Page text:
The changes in the Scheme for Sustainable Structuring of Stressed Assets (S4A) is based on the experience gained as well as feedback received from stakeholders, and taking into consideration the requirements of the construction sector, the central bank said in a notification.
Under S4A, the debt is divided into two parts -- Part A will includes debt which can be serviced from the existing operation, while remaining is classified as Part B.
“The sustainable portion (Part A) may optionally be treated as ‘Standard’ upon implementation of the resolution plan by all banks,” RBI said in a notification.
This would be subject to provisions made upfront by the lenders regarding debt.
RBI also said that those assets considered non-performing would continue to be classified as “non-performing investment and provided for as a non-performing asset as per extant prudential norms, as long as such instruments remain in Part B”.
Lenders could upgrade Part B to standard category and reverse the associated enhanced provisions after one year of satisfactory performance of Part A loans.
In case of any pre-existing moratorium in the account, “this upgrade will be permitted one year after completion of the longest such moratorium, subject to satisfactory performance of Part A debt during this period”.
However, the required Mark-To-Market (MTM) provisions need to be maintained at all times.
“Banks shall make disclosures in their annual financial statements on application of the Scheme for Sustainable Structuring of Financial Assets” in a particular format provided by the RBI, according to the notification.
S4A has been introduced to further strengthen the ability of lenders to tackle stressed assets and provide an avenue for reworking the financial structure of entities facing genuine problems. .RBI said the changes in S4A have been carried out with the objectives of harmonisation of stand-still clause as applicable in case of Strategic Debt Restructuring scheme with other guidelines.
In the recent past, the RBI has taken various regulatory measures to strengthen the lenders’ ability to deal with stressed assets.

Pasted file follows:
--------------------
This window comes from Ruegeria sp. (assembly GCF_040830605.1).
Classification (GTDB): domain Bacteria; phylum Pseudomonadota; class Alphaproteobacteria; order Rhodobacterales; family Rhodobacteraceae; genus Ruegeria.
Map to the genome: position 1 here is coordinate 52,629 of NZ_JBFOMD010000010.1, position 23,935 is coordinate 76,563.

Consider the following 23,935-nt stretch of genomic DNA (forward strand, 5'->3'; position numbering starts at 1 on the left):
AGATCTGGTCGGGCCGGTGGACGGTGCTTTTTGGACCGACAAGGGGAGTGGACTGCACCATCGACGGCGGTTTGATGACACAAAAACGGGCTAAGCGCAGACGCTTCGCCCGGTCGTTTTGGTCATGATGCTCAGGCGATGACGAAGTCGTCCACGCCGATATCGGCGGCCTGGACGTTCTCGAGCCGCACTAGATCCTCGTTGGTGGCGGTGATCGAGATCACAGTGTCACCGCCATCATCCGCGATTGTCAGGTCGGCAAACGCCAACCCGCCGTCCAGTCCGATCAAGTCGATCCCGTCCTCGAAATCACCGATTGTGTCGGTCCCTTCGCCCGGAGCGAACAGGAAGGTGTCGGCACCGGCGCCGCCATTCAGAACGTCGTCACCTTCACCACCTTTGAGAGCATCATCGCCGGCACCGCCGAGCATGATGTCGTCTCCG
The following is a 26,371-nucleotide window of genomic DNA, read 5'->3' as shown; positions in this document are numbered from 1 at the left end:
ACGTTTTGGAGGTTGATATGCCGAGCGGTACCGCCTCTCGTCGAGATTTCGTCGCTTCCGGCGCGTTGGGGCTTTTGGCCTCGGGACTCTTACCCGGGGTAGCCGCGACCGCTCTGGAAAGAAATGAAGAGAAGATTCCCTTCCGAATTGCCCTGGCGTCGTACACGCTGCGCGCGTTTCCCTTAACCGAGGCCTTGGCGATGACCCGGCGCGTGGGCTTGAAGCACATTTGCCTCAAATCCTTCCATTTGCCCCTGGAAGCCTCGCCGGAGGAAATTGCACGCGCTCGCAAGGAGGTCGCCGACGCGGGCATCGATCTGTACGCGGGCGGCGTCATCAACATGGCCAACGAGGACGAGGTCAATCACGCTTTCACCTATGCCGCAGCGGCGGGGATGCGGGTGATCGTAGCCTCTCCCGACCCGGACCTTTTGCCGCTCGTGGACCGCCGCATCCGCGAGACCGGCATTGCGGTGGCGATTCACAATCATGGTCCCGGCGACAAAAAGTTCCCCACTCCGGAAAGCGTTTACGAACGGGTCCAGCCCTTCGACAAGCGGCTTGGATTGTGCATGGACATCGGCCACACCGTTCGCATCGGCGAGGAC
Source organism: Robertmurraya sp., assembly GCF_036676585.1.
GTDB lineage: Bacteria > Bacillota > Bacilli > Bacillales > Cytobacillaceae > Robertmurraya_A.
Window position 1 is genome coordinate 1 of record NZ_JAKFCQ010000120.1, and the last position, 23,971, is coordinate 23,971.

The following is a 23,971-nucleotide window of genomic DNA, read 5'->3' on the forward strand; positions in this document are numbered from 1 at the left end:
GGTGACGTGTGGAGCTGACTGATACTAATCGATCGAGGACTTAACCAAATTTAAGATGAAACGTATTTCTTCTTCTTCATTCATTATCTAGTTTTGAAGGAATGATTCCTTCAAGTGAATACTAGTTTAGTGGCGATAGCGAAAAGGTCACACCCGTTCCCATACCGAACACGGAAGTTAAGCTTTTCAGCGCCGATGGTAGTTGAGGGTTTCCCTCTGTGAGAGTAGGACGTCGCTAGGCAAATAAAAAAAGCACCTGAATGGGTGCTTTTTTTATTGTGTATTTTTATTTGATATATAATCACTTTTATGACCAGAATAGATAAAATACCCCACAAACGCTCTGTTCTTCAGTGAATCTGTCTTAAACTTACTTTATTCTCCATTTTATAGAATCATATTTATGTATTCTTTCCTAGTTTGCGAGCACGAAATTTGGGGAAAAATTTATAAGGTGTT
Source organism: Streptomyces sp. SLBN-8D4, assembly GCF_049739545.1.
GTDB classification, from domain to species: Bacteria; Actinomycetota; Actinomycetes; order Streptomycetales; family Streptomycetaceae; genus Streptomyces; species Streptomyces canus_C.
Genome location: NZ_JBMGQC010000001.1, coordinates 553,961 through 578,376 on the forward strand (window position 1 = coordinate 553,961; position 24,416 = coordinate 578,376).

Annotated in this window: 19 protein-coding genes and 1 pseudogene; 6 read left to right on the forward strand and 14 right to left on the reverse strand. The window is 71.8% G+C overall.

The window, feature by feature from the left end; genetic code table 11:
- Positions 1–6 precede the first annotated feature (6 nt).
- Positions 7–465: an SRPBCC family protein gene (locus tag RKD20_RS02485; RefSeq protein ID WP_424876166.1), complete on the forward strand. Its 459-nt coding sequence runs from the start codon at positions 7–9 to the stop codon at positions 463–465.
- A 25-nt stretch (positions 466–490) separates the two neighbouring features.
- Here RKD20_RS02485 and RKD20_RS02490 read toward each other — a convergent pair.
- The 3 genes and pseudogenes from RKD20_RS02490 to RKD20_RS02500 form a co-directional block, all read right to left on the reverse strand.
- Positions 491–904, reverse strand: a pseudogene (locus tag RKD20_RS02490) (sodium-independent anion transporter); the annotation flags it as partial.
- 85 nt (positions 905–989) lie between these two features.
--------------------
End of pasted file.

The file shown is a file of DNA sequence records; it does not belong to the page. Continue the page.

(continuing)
These include Framework for Revitalising Distressed Assets, Flexible Structuring of Project Loans, Strategic Debt Restructuring scheme and S4A, among others.
Meanwhile, the RBI also issued guidelines on capital requirements for bank exposures to central counterparties (CCPs). It said that capital requirements will be dependent on the nature of CCPs -- Qualifying CCPs (QCCPs) and non-Qualifying CCPs.
“Where a bank acts as a clearing member of a QCCP for its own purposes, a risk weight of 2 per cent must be applied to the bank s trade exposure to the QCCP in respect of OTC derivatives transactions, exchange traded derivatives transactions, SFTs and long settlement transactions,” the guidelines said.
Regarding exposures to non-qualifying CCPs, banks have to apply the Standardised Approach for credit risk.
“Further, a risk weight of 1250 per cent will apply to their default fund contributions to a non-qualifying CCP,” RBI said.
RBI also came out with guidelines on Standardised Approach for Counterparty Credit Risk (SA-CCR). The SA-CCR will be used for computing exposure for default risk capital charge for OTC derivatives, whether centrally cleared or not, exchange-traded derivatives and long settlement transactions.
These guidelines contain the revised method which will replace the Current Exposure Method (CEM), presently being used by banks, for measuring exposure for counterparty credit risk arising from derivative transactions.
Both the new guidelines will be implemented from April 1, 2018.